The CLAVIUS Fourth Centennial Meeting and XXXI ESOP

gennaio 30, 2012  |   AstronomiaNova   |     |   0 Commenti

Costantino Sigismondi - ICRA International Center for Relativistic Astrophysics

The poster of the meeting, with the new sea bridge (2009) and the porto-canale, harbor on the river.


Abstract

Fig.1. Clavius with the image of pope Gregory XIII, the reformer of the calendar.

The XXXI European Symposium on Occultation Projects will be celebrated in ICRANet center of Pescara from 24 to 27 August 2012 (www.icranet.org/clavius2012). The occasion is the fourth centennial of the Jesuit astronomer Christopher Clavius (Bamberg 1538- Napoli 1612). The hybrid eclipse witnessed by Clavius in Rome (1567) and published on his Commentarius on the Sphere (1581 edition) was the first account of an annular eclipse ever published in a scientific book. To account of this eclipse a larger solar diameter for 1567 has to be considered, and the scientific debate is still open. This is the trait-d’union between Clavius and ESOP annual meeting. The city of Pescara and the region of Abruzzo are presented with an historical, climatic, religious and gastronomical outline.

Clavius, the Euclid of XVI century

Christopher Clavius (Bamberg 1538- Napoli 1612) was one of the greatest astronomers

Clavius, frontespice: “Opera Mathematica”

working at the dawn of telescopic age and contributing to the Copernican revolution. He taught mathematics and astronomy at the Collegio Romano for four decades, earning the title of “The second Euclid” and gave a contribution to the Gregorian reformation of the Calendar (1582) of paramount importance. The hybrid eclipse witnessed by Clavius in Rome (1567) and published on his Commentarius on the Sphere (1581 edition) was the first account of an annular eclipse ever published in a scientific book. According to Ptolemy’s parameters such an eclipse was impossible because the angular solar diameter would never be larger than the lunar one. This eclipse was rediscussed by J. Eddy in 1978 in order to demonstrate a larger physical diameter of the Sun before the Maunder minimum (1645-1715). The eclipse project has been carried out by several fellows of the European Section of International Occultation Timing Association (IOTA/ES), and by timing the Baily’s beads the solar angular diameter is recovered up to a few hundredths of arcsecond of accuracy. This is the trait-d’union between Clavius, IOTA and solar diameter measurements: a project to monitor the solar diameter with drift-scan methods from ground is named Clavius.

A section dedicated to Clavius will have prominent scientists and historians, ready to present this figure of very high level at the dawn of telescopic era in astronomy.

Occultation astronomy and Relativity

Occultation astronomy, among all classical astronomy, provides the more accurate measurements of positional and physical parameters of asteroids, TNO and stars, paving the way to all relativistic measurements. That’s why the International Center for Relativistic Astrophysics Network coordinating center of Pescara welcomes this meeting. Since more three decades ESOP gathered professional and amateur astronomers to share projects and observations based on the accurate timing of the occultations (asteroidal, lunar and Baily’s beads).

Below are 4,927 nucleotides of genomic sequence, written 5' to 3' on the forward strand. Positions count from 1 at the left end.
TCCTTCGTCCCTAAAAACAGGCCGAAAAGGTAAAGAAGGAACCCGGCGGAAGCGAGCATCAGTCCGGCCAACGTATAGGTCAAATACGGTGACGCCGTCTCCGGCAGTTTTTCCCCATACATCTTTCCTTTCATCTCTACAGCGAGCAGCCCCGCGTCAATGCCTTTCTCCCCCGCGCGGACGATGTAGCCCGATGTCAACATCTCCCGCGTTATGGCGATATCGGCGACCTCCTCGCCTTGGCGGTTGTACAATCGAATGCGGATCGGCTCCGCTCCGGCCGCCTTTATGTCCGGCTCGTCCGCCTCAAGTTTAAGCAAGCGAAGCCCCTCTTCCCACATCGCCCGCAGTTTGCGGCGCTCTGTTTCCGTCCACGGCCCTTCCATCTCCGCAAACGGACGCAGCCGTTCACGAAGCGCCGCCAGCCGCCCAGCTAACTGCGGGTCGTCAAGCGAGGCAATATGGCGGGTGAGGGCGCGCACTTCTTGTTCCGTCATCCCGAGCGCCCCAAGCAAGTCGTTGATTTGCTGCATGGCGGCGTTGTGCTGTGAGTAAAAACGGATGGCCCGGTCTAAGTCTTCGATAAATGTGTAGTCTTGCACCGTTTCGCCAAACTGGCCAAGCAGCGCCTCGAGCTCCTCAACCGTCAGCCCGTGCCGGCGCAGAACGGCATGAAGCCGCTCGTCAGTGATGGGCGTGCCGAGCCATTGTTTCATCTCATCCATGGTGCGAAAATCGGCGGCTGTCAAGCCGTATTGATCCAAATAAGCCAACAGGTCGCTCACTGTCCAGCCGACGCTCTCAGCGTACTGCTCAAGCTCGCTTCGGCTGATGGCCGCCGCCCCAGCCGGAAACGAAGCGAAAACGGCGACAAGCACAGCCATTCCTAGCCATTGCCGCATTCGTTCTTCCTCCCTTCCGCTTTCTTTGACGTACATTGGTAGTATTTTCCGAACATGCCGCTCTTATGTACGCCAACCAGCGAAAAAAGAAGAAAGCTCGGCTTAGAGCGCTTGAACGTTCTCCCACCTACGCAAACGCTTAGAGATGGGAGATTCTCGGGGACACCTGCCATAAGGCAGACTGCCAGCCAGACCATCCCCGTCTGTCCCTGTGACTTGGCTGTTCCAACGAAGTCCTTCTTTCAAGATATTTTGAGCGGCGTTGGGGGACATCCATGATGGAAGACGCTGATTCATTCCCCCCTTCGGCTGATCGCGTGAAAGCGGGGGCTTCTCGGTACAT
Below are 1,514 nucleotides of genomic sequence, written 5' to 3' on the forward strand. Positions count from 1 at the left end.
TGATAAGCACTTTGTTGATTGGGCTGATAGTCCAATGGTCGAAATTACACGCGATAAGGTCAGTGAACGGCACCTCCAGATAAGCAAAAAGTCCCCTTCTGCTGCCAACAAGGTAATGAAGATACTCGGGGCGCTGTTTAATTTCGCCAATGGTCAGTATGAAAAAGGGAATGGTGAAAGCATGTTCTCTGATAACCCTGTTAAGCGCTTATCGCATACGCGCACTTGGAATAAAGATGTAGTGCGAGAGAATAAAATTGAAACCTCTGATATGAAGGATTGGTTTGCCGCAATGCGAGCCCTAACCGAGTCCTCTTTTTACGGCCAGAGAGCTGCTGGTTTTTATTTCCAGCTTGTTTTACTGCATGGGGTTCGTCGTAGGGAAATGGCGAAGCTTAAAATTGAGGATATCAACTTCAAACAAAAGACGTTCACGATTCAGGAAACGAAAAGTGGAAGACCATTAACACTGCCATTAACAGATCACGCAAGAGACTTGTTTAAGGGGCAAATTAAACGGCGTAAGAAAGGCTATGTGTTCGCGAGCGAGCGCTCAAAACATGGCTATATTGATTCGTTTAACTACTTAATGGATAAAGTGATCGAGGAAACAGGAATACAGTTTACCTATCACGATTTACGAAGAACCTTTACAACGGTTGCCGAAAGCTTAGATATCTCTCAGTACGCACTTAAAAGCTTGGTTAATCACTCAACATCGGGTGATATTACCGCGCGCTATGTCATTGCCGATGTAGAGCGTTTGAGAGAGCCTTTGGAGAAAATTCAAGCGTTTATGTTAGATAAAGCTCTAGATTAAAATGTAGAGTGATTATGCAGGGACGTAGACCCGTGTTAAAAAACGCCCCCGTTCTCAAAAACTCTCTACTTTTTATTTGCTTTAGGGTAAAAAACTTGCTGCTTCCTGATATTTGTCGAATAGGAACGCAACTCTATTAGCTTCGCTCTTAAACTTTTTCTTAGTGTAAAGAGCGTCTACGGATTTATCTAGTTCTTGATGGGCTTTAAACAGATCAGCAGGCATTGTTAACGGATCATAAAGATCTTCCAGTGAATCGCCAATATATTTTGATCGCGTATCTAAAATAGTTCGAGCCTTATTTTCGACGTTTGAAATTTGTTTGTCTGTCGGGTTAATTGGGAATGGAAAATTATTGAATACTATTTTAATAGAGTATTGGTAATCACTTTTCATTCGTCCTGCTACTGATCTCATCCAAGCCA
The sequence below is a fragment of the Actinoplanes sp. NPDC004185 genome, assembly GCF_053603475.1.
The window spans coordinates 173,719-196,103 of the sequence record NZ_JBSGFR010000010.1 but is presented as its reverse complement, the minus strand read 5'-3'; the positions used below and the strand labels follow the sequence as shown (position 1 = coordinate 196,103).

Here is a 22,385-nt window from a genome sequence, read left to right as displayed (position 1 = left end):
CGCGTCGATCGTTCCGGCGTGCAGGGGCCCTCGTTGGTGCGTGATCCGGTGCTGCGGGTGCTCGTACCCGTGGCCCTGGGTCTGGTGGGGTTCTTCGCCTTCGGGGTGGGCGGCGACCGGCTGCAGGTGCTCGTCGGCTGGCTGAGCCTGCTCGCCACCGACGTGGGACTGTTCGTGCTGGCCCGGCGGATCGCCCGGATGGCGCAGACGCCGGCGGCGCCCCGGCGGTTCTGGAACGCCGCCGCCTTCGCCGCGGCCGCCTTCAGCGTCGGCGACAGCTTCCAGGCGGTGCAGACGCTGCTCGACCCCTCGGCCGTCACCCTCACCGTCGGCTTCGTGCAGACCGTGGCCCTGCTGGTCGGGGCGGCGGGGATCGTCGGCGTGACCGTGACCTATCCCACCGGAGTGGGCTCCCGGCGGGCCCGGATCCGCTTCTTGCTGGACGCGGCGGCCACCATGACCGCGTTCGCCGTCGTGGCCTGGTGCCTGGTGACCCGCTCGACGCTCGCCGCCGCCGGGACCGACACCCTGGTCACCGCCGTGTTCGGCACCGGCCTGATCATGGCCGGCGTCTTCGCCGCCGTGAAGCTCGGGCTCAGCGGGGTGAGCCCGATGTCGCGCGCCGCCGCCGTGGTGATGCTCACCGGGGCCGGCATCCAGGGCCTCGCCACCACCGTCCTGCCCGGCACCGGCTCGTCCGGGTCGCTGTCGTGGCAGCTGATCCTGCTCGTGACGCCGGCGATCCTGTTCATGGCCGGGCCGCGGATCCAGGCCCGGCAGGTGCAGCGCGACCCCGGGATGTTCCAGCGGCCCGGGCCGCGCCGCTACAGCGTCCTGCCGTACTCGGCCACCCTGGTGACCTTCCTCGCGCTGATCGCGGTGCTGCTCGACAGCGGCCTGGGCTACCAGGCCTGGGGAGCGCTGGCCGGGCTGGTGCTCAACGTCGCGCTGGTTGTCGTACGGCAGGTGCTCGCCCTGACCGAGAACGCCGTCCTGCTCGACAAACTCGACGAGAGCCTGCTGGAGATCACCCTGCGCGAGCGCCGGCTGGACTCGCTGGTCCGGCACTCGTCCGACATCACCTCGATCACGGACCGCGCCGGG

Among the works relating Occultation Astronomy and General Relativity I can refer to the references of the following papers: Astrometry and Relativity [1];

Relativistic Implications of Solar Astrometry [2] where the topic of the solar obtaness, a possible issue of eclipse measurements, is strictly related with the Dicke’s experiments on quadrupole moment of the Sun in order to explain the anomalous precession of Mercury’s perihelion. Also the paper dealing with the occultation of 161 Rhodope over Regulus of 19 october 2005 [3] showed the possibility to observe the relativistic light bending in the gravitational field of the Sun even 48° apart.

The hospitality of ICRANet, an international organism dedicated to General Relativity studies, for the ESOP meeting is therefore grounded also over solid scientific basis.

Pescara and Abruzzo

The yearly meetings, started before the fall of the Berlin’s wall, were organized with the alternance of Eastern and Western Europe. Pescara, on the Adriatic Sea, is also a natural gate open to the Eastern Countries, and welcomes eagerly the XXXI ESOP in 2012.

Pescara is facing Albania, and the harbor of Split, in the former Jugoslavia. So the influence of Eastern Countries in this city is strong, and the presence of foreign people is normal.

Pescara is a young city, having celebrated its 85 years of foundation on January 2, 2012. But this city is the merge of two former villages, Castellamare and Pescara.

The geographical position allowed to this city to develop rapidly. With about 300000 people leaving  in its surroundings Pescara become the most populated urban area of Abruzzo, the region immediately to the East of Lazio, were Rome is. In the years 70s an highway has been realized between Rome and Pescara, the A25 branch of the national highway network, and this allows in 1 hour and half to go from the capital to that pearl of the Adriatic sea.